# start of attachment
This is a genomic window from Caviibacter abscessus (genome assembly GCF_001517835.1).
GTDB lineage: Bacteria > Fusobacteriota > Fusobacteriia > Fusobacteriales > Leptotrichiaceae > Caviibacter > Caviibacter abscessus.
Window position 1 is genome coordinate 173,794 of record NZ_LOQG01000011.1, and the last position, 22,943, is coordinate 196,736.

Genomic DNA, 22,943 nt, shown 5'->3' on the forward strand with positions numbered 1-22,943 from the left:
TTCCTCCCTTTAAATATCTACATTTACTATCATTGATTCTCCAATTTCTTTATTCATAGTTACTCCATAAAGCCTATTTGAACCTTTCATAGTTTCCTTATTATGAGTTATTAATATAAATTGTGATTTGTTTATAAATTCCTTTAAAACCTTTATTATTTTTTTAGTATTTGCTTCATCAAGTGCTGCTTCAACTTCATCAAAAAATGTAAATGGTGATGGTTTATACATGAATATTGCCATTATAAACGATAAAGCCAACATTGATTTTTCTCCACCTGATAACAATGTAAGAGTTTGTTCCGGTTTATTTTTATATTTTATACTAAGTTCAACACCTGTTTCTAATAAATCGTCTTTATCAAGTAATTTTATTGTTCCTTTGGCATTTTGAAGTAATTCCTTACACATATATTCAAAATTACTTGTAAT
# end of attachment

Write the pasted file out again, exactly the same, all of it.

This is a genomic window from Caviibacter abscessus (genome assembly GCF_001517835.1).
GTDB lineage: Bacteria > Fusobacteriota > Fusobacteriia > Fusobacteriales > Leptotrichiaceae > Caviibacter > Caviibacter abscessus.
Window position 1 is genome coordinate 173,794 of record NZ_LOQG01000011.1, and the last position, 22,943, is coordinate 196,736.

Genomic DNA, 22,943 nt, shown 5'->3' on the forward strand with positions numbered 1-22,943 from the left:
TTCCTCCCTTTAAATATCTACATTTACTATCATTGATTCTCCAATTTCTTTATTCATAGTTACTCCATAAAGCCTATTTGAACCTTTCATAGTTTCCTTATTATGAGTTATTAATATAAATTGTGATTTGTTTATAAATTCCTTTAAAACCTTTATTATTTTTTTAGTATTTGCTTCATCAAGTGCTGCTTCAACTTCATCAAAAAATGTAAATGGTGATGGTTTATACATGAATATTGCCATTATAAACGATAAAGCCAACATTGATTTTTCTCCACCTGATAACAATGTAAGAGTTTGTTCCGGTTTATTTTTATATTTTATACTAAGTTCAACACCTGTTTCTAATAAATCGTCTTTATCAAGTAATTTTATTGTTCCTTTGGCATTTTGAAGTAATTCCTTACACATATATTCAAAATTACTTGTAAT